Travel Guide Lesser Sunda Islands West Timor Kupang



Kupang is the capital city of the Indonesian province of East Nusa Tenggara and located on the island of West Timor, the Indonesian western half of Timor, the other being the independent country East Timor. Kupang has about 450,000 inhabitants.



Sights and Activities

In Town

  • Lasiana Beach (Pantai Lasiana) - Famous for its white sand. There aren't many buildings, so you can enjoy the natural beach.
  • Roslin Orphanage, Kupang (Timor). If you are in Kupang a visit to the Roslin Orphanage is a definite must. Google and youtube "Roslin Orphanage" for more information. Peggy and Budi Soehardi are CNN heroes and once you read about their story, you will understand why. Better yet, don't just read about it - go and visit the orphanage and meet them in person.
  • Waterpark Kupang, Jl. WJ Lalamentik. A water-amusement park.
  • Nusa Tenggara Timur Museum - The provincial museum of East Nusa Tenggara (NTT) province, a twin of the West Nusa Tenggara (NTB) Museum at Mataram, Lombok. The museum is dedicated to culture, arts and crafts of the province. Located on Jalan Frans Seda, the four lane road to the airport. Admission is free, you may volunteer a donation. Open Monday through Saturday, 8:00am to 3:00pm.
  • World War II Gun – It is cherished as a cagar budaya (cultural relic), this gun from World War II. It stands hidden in kampung Kelapa Lima (north of Hotel Sasando). The small vacant plot has recently been fenced in, graffiti has been removed.
Dutch Cemetery

Dutch Cemetery

© theo1006

  • Dutch Cemetery - A relict of colonial times is the Dutch Cemetery. The tombs are falling apart and are overgrown with weeds. Still, on Java most pre-independence civilian cemeteries have been cleared. Family names that are still readable include: Drysdale, Hoogkamer, Huppe, Latoemala, Maler, Metzelaar, Pessy, Tielman, Tuinenburg. The old cemetery is located on Jalan Pahlawan and merges seamlessly with the modern one on its eastern border.
  • Kupang's Oldest Church - The Dutch who landed in West Timor brought their protestant religion with them. There already was a congregation in 1614. The oldest church building dates back to 1882 and is designated as a cultural heritage. As such it can’t be changed or replaced. Because it has become too small for the growing number of faithful, an awning has been erected in front of the entrance, where those who do not fit inside may follow the service. Address: Soekarno Street #23.
  • Airmata Mosque - Kupang's oldest mosque would have been older than the oldest church, had they not rebuilt it recently. The original mosque dates from 1806; an old photograph shows what it looked like. The number of Muslim believers has grown too, and as the mosque did not have the status of cultural heritage, it has been replaced by a bigger building on the same site. The caretaker will show a few relics from the earlier mosque: drum, pulpit and cupboard for the holy Qur'an. Located in kelurahan Airmata (on Trikora Street), the mosque is known as Airmata mosque, but its official name is Al Baitul Qadim.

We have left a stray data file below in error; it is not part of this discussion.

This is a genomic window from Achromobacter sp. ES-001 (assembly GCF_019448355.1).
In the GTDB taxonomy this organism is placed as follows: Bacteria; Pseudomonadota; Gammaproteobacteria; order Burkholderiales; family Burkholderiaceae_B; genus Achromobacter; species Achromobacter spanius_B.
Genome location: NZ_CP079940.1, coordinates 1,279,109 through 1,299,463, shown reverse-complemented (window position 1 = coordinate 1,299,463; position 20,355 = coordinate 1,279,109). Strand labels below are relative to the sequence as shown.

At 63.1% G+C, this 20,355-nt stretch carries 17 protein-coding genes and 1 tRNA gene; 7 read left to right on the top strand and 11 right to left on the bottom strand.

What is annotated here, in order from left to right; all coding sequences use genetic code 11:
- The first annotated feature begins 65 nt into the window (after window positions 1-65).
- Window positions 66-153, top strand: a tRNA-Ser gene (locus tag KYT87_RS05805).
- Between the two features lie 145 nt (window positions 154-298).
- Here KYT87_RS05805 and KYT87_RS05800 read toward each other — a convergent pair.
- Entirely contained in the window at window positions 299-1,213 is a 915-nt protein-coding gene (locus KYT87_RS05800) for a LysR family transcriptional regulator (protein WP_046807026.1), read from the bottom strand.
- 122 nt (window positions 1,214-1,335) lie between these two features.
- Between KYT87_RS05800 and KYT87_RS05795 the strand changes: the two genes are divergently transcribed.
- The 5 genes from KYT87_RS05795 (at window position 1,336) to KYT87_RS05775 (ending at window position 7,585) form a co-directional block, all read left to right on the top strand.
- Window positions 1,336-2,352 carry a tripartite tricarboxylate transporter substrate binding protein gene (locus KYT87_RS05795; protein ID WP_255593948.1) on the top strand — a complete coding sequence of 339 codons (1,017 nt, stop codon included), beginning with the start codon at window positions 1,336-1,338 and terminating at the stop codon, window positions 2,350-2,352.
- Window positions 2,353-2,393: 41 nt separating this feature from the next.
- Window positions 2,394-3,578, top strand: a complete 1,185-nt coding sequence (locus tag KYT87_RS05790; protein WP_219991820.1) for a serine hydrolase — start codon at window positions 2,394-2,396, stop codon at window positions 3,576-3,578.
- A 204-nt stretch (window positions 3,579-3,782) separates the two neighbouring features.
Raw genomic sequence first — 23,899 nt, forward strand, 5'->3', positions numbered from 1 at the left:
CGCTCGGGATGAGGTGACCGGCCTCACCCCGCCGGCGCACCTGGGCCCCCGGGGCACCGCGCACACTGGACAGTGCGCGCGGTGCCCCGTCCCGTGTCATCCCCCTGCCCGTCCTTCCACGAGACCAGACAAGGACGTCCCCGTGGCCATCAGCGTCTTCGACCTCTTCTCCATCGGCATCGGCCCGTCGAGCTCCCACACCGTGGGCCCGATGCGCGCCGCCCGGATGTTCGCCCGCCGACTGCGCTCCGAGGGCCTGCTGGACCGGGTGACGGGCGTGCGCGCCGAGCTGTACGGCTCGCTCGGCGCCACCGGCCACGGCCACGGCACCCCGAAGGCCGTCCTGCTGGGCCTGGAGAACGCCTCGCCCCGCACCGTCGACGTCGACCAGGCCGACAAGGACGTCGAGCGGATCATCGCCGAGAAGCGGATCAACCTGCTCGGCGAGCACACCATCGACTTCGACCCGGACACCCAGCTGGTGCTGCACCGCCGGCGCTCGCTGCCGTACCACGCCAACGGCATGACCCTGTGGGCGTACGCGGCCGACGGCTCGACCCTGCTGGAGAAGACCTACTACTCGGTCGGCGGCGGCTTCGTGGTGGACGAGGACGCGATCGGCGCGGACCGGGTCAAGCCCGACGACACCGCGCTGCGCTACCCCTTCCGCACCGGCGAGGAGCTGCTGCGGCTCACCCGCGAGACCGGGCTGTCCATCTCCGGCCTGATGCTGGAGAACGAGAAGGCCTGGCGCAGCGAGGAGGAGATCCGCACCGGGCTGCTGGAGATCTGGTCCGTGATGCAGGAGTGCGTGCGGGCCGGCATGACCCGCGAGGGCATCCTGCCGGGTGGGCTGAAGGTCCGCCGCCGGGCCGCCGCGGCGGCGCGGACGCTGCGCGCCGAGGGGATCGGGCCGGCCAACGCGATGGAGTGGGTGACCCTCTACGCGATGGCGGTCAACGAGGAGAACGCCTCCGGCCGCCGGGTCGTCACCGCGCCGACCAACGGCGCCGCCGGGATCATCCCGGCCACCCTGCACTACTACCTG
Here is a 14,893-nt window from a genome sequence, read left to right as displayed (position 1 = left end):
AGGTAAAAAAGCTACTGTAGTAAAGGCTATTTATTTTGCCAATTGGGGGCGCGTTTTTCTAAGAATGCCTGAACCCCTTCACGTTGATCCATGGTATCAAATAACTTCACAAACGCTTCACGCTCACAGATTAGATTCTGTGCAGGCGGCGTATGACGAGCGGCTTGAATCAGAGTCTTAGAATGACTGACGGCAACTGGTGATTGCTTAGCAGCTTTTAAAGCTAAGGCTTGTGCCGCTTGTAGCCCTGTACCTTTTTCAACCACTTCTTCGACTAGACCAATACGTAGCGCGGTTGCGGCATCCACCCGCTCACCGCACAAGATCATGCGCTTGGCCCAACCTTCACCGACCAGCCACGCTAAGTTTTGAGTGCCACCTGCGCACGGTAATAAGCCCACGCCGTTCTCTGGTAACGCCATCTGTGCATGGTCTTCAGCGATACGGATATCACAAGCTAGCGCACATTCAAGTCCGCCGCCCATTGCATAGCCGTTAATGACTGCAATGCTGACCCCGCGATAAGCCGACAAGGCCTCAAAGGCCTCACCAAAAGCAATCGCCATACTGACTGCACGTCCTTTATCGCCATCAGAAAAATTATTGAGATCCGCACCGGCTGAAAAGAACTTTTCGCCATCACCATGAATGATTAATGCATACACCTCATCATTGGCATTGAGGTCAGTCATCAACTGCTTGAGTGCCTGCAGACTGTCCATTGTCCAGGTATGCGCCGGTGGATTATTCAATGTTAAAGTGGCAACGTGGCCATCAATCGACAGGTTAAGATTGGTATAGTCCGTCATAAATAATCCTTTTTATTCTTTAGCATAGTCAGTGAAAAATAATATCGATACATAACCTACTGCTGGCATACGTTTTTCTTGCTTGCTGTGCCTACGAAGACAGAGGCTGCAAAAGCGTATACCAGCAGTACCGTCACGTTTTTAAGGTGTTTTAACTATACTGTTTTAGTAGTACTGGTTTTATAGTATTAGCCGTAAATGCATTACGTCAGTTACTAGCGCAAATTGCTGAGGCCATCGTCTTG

EMTO Building

EMTO Building

© theo1006

  • Colonial Buildings - Kupang lacks real landmark buildings. The 1920’s style EMTO building once was the office of the electricity company Electriciteit Maatschappij Timor en Onderhorigheden. It is remarkable because it was designed by an architect who later became the first president of Indonesia, Ir Soekarno. It is located at the eastern end of Siliwangi Street, with next to it the erstwhile ice factory Minerva.

Out of Town

  • Monkey Cave - The cave is not impressive, it's all about the monkeys. Local visitors come only in the weekends. So if you want to find the monkeys hungry, come on a Friday! And if you want to make them really happy, bring some fresh fruit instead of the dry corn they mostly get. Actually, the monkeys could not survive here, if a warden did not regularly provide them with water. And the warden depends on your voluntary contribution for his survival. Monkey Cave lies south of the road to Tenau harbour, about half way from Kupang.
Crystal Cave

Crystal Cave

© theo1006

  • Crystal Cave - A special experience, swimming in a cave that gets light from the entrance high up. One has to clamber down a lot of rocks to reach the water, best change into swimming apparel before entering. The water is crystal clear and slightly salty, so there must be a connection with the sea. Bring a snorkelling mask, the bottom is clearly visible. The cave lies somewhere west of Tenau harbour, and is difficult to find on your own. so come with a local who knows the way. And come at the right time, between 10:00am and noon, when the sun shines straight down into the cave.